The perils of a chatty kid

F will pretty much talk to anyone wherever we go. I like this. it’s nice and for the most part it’s very well received. Builders, postmen or the local crazy cat lady all seem happy to be interrupted to discuss what they are doing any why; For the bus stop drunk, it’s a rare chance to converse with someone on the same level. Everyone’s a winner.

If unfriendliness is whats wrong with modern day society then i often think i could take a leaf out of his book myself, but then perhaps telling window cleaners you admire their big ladders might not be as well received from someone in their mid thirties; Or i guess, too well received, depending on how you look it.

Exchanges i am not quite so keen on are the ‘do you have a beard?’ interrogations aimed directly at women in small, inescapable places (train carriages are a particular hot spot). It would not be half as bad if they actually did and i could convince myself that his frankness was for want of the greater good. But In most cases they don’t even have a hint of peach fuzz, so what do you do? Arguing against it just draws the conversation out making things even more awkward. I’m sure he has caused at least half a dozen young women to run home and scrutinize every inch of their lower face in the mirror before stalking Groupon for electrolysis deals, just to make sure.

But the worst, the absolute worst, is when he talks to teenagers. Boys in particular. Ones that have absolutely no interest in kids. It’s like he can sniff them out a mile away. If they are smoking or drinking in a secluded area of the park and generally trying to avoid prying eyes, even better.

biketalk

Is it bad in a situation such as this to try and hide behind a tree and deny your own child? I can’t seem to shake the inner 15 year old in me that is desperate to avoid being dissed by the cool gang.

treetalk

Do your kids ever do that thing where they introduce you as ‘Mummy’ to other people like its your actual first name? Sometimes it’s super cute and sometimes you are just thinking PLEASE DON’T INTRODUCE ME AS MUMMY.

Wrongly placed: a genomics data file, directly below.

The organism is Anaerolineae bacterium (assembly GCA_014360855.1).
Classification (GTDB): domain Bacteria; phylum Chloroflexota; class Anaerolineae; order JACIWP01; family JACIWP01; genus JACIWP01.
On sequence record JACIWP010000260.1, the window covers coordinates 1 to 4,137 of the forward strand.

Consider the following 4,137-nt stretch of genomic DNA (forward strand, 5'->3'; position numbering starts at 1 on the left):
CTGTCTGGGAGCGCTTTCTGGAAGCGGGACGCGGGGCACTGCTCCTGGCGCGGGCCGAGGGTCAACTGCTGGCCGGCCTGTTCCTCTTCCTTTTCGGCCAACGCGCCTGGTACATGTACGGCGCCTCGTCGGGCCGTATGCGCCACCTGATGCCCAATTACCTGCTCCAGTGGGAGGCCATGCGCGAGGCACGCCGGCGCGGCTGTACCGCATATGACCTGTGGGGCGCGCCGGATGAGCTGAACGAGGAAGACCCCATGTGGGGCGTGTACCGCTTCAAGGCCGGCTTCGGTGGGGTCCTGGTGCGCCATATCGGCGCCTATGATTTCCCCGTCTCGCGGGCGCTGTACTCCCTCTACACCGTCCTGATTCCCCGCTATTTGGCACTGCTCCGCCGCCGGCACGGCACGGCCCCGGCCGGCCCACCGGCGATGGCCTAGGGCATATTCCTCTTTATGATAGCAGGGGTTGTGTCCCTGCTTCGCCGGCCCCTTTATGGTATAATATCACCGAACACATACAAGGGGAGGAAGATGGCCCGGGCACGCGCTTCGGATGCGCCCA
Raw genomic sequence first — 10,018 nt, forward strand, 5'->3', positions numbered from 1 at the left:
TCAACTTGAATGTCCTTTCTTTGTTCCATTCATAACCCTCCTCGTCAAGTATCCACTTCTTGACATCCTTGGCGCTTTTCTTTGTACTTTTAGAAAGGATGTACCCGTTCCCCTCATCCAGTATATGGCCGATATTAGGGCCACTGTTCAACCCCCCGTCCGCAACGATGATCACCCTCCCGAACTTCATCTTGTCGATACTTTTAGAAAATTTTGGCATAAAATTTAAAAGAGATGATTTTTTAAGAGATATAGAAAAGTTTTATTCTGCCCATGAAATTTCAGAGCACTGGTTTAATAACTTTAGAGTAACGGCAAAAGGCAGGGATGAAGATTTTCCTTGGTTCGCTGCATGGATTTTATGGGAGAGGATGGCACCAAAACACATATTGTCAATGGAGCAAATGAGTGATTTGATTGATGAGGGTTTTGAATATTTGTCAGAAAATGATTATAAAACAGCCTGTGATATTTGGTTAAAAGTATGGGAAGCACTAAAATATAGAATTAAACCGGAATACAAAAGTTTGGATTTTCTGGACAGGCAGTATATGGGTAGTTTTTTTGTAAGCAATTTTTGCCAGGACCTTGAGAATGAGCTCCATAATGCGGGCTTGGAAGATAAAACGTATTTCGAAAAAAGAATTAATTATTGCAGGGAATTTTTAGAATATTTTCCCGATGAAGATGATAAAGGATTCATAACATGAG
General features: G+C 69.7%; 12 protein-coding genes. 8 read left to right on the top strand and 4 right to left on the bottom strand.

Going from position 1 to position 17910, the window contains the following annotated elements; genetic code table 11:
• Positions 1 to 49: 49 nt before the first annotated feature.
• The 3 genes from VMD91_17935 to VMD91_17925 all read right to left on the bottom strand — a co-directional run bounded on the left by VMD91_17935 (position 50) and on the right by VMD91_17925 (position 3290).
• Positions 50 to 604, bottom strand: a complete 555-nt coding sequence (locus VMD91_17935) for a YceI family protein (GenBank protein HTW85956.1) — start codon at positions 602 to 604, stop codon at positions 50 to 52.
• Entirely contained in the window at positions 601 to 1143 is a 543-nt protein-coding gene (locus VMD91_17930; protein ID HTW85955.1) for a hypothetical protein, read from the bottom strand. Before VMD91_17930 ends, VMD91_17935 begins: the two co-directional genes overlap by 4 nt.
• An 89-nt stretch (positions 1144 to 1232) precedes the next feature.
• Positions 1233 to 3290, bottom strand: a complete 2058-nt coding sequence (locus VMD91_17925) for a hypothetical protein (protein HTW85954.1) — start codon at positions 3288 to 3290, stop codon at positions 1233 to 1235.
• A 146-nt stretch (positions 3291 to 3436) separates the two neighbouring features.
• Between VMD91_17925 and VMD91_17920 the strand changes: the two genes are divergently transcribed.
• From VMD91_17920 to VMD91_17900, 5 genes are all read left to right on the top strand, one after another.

biketalk

So, um, when does ‘shy’ kick in?

p.s crazy cat lady is feeding tinned tuna to the seagulls outside her house because they need more energy prior to nest building season (in case you are interested).

*****

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36 thoughts on “The perils of a chatty kid

  1. Mummy to boyz

    Ha ha this is O too! He can sometimes take it further and attach himself to another family and ask them to lift his kite or sit at their table whilst at the park & tries to join in with their picnic! x

    Reply
  2. cariemay

    Apparently shy kicks in when Kitty comes into my office (she was poorly so we had to go get some work for Mummy to do at home) – she’ll quite happily chat to everyone else around but the minute she walked in she clammed up and spent the whole half hour colouring in my post it notes! I find the funniest thing to be when the teenagers treat you like a proper grown up not someone they can get away with dissing!

    Reply
  3. TotstoTravel (@TotstoTravel)

    Think yourself lucky – my 5yo is painfully shy and we’re are lucky to get more than one word out of her at school… but a totally chatterbox at home… it’s as if she stores it all up… don’t know what to do with her! Luckily teachers really understanding and helpful!

    Reply
  4. loupops

    This made me laugh… We have it all to come. It’s bad enough having to make inane chat with strangers on dog walks when your dogs decide to befriend each other!! I hate it! Haha

    Reply
  5. Emma

    So funny. And so true. I was once asked in a stage whisper on a bus ‘Is that a man or a woman?’ About an old lady. She DID have a beard, as it happens. (And I’ve already voted for you obvs.)

    Reply
  6. mummydaddyme

    Mads is just going through that stage where you worry what will come out of her mouth. She once shouted at a man walking through town without a top on ‘MUMMY WHY IS THAT REALLY FAT MAN NAKED?’ ;) To be fair I was thinking the same thing!